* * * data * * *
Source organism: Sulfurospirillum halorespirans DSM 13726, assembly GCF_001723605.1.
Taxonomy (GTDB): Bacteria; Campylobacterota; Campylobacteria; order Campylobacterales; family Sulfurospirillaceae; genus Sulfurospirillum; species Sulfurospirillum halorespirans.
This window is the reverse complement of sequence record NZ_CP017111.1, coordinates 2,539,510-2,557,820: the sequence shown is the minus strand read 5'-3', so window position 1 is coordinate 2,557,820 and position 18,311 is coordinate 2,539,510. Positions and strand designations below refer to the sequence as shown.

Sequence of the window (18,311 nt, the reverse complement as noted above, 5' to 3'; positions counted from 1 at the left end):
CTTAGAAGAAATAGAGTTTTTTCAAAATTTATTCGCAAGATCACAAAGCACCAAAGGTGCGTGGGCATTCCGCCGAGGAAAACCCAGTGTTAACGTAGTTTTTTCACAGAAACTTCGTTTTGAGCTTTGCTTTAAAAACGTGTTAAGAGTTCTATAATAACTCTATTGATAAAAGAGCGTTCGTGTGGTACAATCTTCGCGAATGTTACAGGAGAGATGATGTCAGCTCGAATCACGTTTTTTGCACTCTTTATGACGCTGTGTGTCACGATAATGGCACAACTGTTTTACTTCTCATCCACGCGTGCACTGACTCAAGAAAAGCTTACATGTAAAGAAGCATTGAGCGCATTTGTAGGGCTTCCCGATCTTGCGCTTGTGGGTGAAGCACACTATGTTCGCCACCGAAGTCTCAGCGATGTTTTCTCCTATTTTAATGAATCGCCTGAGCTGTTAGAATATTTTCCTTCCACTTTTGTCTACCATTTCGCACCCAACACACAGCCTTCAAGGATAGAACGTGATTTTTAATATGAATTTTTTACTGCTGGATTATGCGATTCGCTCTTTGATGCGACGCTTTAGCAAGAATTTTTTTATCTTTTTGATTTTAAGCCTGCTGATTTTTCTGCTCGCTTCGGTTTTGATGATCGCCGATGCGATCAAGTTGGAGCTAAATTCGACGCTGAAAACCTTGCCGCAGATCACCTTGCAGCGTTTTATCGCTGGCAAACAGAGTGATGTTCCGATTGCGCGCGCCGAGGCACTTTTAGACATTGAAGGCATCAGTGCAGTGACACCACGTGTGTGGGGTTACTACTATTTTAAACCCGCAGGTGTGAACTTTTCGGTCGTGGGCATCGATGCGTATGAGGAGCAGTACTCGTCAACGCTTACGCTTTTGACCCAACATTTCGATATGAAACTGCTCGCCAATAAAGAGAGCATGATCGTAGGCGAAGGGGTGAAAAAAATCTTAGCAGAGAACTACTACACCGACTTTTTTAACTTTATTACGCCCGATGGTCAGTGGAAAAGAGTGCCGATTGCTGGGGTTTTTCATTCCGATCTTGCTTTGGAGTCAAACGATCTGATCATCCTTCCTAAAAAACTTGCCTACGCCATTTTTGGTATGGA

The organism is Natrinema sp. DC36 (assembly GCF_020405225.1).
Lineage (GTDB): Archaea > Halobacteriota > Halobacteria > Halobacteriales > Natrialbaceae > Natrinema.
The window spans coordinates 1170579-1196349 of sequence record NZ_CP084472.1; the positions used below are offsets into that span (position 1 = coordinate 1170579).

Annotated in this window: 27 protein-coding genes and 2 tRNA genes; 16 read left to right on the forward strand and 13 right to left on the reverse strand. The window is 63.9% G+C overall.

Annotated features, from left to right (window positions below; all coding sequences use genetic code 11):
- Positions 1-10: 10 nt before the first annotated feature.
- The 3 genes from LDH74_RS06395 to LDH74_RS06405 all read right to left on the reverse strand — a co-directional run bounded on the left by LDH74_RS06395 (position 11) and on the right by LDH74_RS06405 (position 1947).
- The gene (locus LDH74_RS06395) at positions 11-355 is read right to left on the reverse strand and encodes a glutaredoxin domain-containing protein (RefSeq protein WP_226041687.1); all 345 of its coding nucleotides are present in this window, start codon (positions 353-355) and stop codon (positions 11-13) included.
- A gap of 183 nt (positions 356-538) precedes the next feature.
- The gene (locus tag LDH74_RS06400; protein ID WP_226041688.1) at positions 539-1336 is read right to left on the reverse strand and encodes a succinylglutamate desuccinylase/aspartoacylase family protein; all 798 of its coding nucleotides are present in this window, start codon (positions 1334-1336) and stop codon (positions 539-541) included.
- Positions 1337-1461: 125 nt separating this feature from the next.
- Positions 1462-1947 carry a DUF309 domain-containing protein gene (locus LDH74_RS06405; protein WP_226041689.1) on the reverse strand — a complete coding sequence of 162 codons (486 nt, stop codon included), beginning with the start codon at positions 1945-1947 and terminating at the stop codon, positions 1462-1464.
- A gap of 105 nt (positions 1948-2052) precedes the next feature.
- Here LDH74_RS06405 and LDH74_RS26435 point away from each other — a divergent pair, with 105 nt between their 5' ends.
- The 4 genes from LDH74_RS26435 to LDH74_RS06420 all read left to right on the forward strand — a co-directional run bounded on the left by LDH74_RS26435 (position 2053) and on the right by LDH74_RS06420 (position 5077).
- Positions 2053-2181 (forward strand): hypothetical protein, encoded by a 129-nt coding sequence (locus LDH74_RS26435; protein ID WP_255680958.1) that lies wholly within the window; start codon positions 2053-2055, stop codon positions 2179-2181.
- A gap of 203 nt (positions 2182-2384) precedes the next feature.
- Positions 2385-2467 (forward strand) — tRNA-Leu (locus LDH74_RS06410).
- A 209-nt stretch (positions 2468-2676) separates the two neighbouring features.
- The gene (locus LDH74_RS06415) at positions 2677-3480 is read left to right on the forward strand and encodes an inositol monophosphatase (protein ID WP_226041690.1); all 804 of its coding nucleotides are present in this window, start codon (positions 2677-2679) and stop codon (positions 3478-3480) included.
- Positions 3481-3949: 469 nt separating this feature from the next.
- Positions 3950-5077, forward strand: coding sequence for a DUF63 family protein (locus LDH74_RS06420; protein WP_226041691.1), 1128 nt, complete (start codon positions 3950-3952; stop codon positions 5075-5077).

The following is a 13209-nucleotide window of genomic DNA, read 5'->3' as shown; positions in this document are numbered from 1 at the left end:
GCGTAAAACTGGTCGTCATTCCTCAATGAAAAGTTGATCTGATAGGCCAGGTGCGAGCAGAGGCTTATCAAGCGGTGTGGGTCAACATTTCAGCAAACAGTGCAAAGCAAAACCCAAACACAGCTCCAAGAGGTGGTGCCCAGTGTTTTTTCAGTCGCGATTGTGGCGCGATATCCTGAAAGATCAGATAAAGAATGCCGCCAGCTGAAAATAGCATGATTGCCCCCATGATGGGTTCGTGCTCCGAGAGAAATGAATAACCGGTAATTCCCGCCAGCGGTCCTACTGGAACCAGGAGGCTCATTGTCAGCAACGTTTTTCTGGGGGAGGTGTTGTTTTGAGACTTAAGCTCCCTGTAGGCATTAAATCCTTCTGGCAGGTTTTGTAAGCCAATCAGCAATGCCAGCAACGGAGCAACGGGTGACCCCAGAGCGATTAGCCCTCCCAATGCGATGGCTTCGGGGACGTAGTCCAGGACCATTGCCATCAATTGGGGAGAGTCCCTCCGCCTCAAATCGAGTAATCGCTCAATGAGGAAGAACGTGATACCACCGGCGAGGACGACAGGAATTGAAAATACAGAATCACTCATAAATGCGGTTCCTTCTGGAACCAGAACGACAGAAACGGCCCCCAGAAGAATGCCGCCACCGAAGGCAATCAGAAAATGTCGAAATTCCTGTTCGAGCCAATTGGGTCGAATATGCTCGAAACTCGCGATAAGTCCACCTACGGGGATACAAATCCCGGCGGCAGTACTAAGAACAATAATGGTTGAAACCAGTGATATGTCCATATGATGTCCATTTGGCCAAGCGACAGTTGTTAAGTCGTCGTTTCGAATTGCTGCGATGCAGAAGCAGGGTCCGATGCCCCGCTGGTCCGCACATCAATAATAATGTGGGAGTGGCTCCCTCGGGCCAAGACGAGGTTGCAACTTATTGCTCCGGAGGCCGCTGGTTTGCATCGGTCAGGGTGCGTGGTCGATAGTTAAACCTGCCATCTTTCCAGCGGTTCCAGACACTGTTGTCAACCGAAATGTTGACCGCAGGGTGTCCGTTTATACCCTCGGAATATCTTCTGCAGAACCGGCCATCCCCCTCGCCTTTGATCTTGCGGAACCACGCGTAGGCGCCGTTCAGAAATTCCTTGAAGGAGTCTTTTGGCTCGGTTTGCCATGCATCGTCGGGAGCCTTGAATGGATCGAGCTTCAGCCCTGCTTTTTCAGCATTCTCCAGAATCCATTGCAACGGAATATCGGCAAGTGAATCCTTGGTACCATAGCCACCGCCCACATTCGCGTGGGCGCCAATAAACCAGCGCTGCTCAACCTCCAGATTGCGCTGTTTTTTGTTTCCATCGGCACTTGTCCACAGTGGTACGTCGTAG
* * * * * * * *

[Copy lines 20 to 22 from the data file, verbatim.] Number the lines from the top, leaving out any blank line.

- The 4 genes from LDH74_RS26435 to LDH74_RS06420 all read left to right on the forward strand — a co-directional run bounded on the left by LDH74_RS26435 (position 2053) and on the right by LDH74_RS06420 (position 5077).
- Positions 2053-2181 (forward strand): hypothetical protein, encoded by a 129-nt coding sequence (locus LDH74_RS26435; protein ID WP_255680958.1) that lies wholly within the window; start codon positions 2053-2055, stop codon positions 2179-2181.
- A gap of 203 nt (positions 2182-2384) precedes the next feature.